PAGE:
Tune in to the upcoming Republican and Democratic conventions and you’re likely to see an NC State alumna deliver a message targeted to viewers across the political spectrum.
Alaina Kupec won’t appear on stage at either event. But millions of television viewers watching the GOP convention coverage on Fox News and the Democratic Party convention coverage on MSNBC will see the 1992 political science major star in a 60-second public service spot advocating transgender rights.
“Like most transgender people, I never envisioned being publicly visible,” she said in an interview this week. “As my wife says, I’m the accidental activist.”
In the reality-style ad, sponsored by a coalition of civil rights groups, Kupec is confronted by a restaurant owner who blocks her from entering the women’s restroom. In a voice-over narration, Kupec says laws that prevent transgender people from using gender-appropriate restrooms put them at risk for harassment and violence.
Among those laws is a North Carolina measure enacted in March that requires transgender people to use the bathroom that corresponds to their biological sex — the gender assigned at birth — in schools and state-owned buildings. That law, known as HB2, was the catalyst for Kupec’s decision to go public.
“It’s heartbreaking to see the impact that this law has had on the transgender community,” she said. “For so many of us, it’s been hard to deal with the stress, the emotions, the depression and anxiety that go with being publicly shamed and marginalized.”
Kupec is quickly becoming one of the nation’s most visible transgender activists. She is co-chair of the board of directors of the Transgender Legal Defense and Education Fund, and she’s spoken on and off camera with numerous news outlets, including the News & Observer, Salon and Rolling Stone. She was a featured speaker at a public rally against HB2 the day after the law was passed and since then has spoken at press conferences alongside other national LGBT leaders.
Kupec, who has worked at pharmaceutical giant Pfizer for over 20 years, was one of four LGBT business executives honored by Out Leadership last month during the televised Logo Trailblazer Awards in New York.
“It’s all kind of surreal to me because I’m naturally a very introverted person,” she said. “But at the same time, I’m not going to stand by and watch our community be victimized.”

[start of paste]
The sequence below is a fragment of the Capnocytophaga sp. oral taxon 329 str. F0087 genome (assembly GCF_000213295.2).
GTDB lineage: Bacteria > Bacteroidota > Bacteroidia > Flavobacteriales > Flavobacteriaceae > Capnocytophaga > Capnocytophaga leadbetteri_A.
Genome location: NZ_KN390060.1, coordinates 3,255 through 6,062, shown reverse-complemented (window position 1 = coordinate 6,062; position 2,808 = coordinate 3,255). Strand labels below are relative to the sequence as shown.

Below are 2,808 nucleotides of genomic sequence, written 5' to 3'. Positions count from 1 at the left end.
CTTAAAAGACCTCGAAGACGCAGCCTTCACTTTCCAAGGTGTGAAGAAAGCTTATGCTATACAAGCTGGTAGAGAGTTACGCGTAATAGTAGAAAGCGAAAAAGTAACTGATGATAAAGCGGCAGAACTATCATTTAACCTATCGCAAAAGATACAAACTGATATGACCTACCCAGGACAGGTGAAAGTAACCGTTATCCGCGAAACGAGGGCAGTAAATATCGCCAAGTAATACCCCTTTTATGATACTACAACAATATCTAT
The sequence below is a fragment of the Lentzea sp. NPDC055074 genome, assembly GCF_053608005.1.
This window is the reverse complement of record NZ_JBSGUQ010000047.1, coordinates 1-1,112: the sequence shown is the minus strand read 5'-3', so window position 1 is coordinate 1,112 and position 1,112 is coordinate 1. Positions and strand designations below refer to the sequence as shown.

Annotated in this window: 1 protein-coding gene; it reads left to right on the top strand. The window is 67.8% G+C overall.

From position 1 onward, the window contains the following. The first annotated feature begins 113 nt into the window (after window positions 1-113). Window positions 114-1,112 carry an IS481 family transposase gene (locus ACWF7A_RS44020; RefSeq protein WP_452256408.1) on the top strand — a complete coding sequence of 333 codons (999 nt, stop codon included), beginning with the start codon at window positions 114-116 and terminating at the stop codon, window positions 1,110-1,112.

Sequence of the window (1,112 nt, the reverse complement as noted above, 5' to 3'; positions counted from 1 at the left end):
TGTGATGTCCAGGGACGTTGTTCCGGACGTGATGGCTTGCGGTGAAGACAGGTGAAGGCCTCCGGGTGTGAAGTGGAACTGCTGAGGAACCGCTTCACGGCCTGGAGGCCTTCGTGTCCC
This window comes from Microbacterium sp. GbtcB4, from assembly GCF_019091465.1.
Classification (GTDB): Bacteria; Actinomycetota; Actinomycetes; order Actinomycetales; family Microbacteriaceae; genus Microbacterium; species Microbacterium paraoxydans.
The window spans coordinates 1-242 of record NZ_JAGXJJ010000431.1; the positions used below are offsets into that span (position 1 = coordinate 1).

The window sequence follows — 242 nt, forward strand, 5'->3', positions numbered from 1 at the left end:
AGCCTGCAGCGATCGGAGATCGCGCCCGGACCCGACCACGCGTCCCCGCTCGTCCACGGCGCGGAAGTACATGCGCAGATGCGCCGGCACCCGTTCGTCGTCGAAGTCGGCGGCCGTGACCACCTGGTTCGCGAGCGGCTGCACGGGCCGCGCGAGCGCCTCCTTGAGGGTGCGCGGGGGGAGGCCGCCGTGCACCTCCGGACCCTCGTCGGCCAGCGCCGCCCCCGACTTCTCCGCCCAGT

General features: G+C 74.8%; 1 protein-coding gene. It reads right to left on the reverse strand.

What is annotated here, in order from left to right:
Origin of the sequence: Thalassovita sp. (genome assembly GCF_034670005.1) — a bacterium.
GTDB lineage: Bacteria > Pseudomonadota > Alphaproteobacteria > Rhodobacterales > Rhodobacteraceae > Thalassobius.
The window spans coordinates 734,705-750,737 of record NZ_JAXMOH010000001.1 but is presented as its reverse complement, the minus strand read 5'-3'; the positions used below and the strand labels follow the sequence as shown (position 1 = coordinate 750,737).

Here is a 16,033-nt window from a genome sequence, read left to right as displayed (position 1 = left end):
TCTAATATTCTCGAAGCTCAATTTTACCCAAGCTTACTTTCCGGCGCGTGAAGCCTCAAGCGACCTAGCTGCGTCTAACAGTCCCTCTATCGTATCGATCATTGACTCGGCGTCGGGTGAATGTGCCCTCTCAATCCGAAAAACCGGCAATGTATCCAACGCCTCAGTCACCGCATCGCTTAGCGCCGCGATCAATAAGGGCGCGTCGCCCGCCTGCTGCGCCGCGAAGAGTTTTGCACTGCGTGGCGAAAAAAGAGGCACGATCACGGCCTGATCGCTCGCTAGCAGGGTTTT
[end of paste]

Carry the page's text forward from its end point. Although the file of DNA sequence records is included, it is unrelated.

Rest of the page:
A Lifelong Struggle
Kupec came out as transgender just four years ago when she was in her early forties. But her struggle with gender identity began decades earlier.
“I felt inside that I was female my entire life but didn’t know why I felt that way. I felt like I was broken,” she explained. “I had shame, I had guilt, I had all of those things and I couldn’t understand it. And I remember just like it was yesterday, going to the card catalogue at the D.H. Hill Library when I was a freshman, searching for research that could help me. But I couldn’t find anything in that entire library with over a million books. There was nothing there to help me understand who I was.”
In a bid to help the next generation of transgender students, Kupec recently donated the seed money to begin a collection of books on transgender issues in the NCSU Libraries. Donations to enhance the collection can be made online or by contacting Leia Droll at 919-513-7033.
Changing the Narrative
Kupec, who has three teenagers from a previous marriage, lives with her wife in Chapel Hill. She hopes her work on the forefront of the transgender rights movement, including the public service ad airing this month, will help reframe the narrative about gender nonconforming people.
“Coming out as transgender midlife, with my oldest son then starting high school, was incredibly difficult to do,” she said. “In many ways you only do it when you can’t survive any longer. You risk losing everything to transition: your family, your friends, your job, everything about your life. It’s not done lightly.”
Despite the difficulties she faced coming to terms with her gender identity, she takes pride and comfort in the support of family, friends and colleagues.
“Pfizer has been very, very supportive of me. They never blinked when I transitioned. My manager said: I hired you to do a great job and I know you’ll continue to do a great job, regardless of gender.”
Kupec’s relationship with her children is based on honesty and respect.
“I’ve been very transparent with my children about my involvement with the nonprofit, my involvement with being visible, my standing up for the community,” she said. “One of the most gratifying outcomes of my visibility this past week was my oldest son telling me he was proud of me, telling me he loved me. A 17-year-old often looks at the world in terms of how it affects them personally. I’m so grateful that he can see that doing this is a way of trying to help others who may not have a voice.”